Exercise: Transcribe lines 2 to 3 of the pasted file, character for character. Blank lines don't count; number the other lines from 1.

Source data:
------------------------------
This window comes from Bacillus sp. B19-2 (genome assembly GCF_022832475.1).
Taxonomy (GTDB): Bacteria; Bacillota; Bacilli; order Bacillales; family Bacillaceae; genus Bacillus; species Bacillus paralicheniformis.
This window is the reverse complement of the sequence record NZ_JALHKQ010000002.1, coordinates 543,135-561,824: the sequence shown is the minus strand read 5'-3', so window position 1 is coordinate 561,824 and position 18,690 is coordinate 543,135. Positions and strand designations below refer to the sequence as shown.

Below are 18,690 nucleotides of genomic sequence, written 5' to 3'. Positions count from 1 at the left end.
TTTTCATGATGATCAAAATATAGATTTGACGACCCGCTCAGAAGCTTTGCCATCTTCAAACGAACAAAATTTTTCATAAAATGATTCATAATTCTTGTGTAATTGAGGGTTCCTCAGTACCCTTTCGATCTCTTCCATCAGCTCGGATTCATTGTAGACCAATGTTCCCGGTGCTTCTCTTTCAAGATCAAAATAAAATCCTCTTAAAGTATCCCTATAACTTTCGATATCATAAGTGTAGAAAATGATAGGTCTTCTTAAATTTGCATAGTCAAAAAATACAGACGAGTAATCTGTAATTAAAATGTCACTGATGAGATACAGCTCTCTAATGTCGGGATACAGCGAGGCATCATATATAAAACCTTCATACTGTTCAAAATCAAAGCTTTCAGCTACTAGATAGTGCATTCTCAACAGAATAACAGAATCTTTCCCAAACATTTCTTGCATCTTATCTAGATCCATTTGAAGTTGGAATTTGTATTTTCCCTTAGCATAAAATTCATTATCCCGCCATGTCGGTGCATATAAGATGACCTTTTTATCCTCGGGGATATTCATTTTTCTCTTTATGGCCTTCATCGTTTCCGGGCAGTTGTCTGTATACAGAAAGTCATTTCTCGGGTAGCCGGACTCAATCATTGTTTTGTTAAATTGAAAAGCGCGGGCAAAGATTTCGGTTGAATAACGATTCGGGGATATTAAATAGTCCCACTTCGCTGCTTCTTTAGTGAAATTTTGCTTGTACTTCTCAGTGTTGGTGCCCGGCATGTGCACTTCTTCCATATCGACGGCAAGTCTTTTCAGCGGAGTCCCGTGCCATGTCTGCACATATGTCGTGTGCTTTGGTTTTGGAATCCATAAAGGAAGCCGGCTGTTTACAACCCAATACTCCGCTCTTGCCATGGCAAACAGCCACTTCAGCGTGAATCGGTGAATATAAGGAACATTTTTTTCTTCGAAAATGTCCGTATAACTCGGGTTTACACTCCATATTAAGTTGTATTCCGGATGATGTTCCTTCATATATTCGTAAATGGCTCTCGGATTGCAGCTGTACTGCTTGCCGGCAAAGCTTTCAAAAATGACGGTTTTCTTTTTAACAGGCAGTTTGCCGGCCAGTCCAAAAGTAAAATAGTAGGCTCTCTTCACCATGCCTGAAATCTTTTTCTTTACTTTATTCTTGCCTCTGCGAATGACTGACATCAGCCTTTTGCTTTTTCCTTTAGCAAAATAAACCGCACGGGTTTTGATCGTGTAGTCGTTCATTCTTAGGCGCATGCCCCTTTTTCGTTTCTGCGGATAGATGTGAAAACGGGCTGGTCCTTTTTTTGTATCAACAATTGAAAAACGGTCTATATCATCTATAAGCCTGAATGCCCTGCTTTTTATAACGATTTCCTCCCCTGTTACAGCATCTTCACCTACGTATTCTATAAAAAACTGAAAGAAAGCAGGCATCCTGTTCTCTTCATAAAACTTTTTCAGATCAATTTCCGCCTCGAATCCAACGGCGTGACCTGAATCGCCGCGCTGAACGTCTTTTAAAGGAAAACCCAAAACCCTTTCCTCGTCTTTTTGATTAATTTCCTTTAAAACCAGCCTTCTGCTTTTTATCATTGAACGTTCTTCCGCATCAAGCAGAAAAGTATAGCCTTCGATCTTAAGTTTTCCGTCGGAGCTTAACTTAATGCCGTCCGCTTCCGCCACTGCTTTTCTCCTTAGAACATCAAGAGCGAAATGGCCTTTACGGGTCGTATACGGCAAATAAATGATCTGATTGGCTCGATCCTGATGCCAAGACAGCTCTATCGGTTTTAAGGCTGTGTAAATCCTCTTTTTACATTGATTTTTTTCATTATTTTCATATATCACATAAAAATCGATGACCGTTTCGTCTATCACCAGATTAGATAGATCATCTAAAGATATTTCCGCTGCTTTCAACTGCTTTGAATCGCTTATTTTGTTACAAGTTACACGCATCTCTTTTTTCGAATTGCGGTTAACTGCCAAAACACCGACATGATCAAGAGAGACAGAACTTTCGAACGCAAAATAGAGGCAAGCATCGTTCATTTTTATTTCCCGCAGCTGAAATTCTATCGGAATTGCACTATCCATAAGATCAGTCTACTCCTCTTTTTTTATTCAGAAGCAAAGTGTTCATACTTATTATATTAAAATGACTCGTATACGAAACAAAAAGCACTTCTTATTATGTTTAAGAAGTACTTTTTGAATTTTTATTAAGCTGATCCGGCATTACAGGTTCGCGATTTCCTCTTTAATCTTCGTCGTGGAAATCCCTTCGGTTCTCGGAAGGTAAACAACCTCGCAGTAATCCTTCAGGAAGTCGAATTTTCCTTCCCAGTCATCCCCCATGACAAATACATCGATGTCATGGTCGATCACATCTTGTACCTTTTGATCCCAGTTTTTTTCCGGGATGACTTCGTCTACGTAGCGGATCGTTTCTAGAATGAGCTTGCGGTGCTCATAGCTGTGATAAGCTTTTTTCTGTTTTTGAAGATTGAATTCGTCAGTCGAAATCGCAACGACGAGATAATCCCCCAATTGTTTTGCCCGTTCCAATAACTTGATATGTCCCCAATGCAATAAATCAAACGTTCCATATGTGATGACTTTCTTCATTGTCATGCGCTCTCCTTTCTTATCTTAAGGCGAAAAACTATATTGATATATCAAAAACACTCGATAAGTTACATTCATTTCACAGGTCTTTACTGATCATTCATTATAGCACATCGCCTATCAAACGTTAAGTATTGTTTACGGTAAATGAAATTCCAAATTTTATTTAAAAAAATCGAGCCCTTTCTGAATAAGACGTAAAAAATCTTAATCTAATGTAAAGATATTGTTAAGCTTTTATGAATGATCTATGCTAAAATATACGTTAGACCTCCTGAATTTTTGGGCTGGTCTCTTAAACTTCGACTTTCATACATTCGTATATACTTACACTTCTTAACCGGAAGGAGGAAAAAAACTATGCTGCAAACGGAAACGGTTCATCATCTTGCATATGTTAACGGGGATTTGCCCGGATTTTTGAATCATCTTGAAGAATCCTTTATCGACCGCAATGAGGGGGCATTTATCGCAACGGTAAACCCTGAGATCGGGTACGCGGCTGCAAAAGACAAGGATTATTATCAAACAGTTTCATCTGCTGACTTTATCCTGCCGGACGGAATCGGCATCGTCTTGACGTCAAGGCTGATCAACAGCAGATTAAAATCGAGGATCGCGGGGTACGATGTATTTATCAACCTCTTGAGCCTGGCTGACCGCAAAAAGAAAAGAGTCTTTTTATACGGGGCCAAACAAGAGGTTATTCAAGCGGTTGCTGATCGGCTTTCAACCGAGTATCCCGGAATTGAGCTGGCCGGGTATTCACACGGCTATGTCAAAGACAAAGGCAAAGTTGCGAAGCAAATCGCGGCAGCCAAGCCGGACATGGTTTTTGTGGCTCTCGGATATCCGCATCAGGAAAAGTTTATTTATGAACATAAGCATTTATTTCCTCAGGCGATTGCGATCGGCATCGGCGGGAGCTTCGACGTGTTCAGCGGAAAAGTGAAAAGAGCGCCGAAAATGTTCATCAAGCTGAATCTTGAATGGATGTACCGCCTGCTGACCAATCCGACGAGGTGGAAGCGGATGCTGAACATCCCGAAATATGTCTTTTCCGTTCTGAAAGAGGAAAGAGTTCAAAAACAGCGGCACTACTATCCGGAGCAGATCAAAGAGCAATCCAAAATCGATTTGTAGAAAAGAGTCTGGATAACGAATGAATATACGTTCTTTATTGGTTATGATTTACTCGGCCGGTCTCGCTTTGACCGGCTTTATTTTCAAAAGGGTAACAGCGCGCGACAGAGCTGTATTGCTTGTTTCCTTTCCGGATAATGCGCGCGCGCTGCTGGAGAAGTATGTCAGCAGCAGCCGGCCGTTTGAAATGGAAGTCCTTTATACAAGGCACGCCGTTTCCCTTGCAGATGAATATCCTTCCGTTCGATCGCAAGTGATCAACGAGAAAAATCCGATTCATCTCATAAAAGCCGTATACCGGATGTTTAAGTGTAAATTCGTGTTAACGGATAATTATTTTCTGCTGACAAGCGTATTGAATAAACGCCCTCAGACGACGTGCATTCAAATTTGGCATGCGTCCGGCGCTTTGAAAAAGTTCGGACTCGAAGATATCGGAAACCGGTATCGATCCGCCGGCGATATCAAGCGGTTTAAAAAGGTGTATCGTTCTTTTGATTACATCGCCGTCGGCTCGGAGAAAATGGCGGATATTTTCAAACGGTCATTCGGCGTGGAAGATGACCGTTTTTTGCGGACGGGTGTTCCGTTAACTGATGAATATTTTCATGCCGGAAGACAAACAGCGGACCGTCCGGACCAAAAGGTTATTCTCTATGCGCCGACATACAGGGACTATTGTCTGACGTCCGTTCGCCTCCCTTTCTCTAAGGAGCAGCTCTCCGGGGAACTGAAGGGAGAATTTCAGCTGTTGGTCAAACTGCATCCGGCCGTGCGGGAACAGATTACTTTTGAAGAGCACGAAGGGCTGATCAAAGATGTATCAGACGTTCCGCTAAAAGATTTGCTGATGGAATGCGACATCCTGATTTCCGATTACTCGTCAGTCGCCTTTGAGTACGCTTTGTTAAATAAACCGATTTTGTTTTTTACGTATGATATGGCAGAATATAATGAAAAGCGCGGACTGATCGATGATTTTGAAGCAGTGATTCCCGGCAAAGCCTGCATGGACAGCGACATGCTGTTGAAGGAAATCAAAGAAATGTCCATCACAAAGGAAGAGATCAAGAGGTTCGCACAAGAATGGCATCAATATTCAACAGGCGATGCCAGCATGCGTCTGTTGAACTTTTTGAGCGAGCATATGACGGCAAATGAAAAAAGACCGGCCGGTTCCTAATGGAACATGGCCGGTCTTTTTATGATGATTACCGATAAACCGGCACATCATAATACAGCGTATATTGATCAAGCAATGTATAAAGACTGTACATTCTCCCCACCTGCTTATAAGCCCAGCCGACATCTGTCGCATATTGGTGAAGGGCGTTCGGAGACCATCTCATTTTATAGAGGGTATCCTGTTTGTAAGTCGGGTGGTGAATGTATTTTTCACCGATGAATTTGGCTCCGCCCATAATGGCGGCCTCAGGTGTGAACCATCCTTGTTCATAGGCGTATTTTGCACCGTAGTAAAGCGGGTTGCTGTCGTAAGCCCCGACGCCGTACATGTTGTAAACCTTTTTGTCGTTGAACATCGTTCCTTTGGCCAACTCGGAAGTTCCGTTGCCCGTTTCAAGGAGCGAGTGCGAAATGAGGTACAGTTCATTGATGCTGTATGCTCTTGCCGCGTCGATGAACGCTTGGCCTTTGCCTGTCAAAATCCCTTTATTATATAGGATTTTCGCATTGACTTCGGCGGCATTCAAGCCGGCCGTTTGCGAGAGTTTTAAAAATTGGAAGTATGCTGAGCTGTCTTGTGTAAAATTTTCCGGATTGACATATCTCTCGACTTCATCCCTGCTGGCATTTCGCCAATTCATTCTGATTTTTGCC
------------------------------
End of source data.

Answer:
Taxonomy (GTDB): Bacteria; Bacillota; Bacilli; order Bacillales; family Bacillaceae; genus Bacillus; species Bacillus paralicheniformis.
This window is the reverse complement of the sequence record NZ_JALHKQ010000002.1, coordinates 543,135-561,824: the sequence shown is the minus strand read 5'-3', so window position 1 is coordinate 561,824 and position 18,690 is coordinate 543,135. Positions and strand designations below refer to the sequence as shown.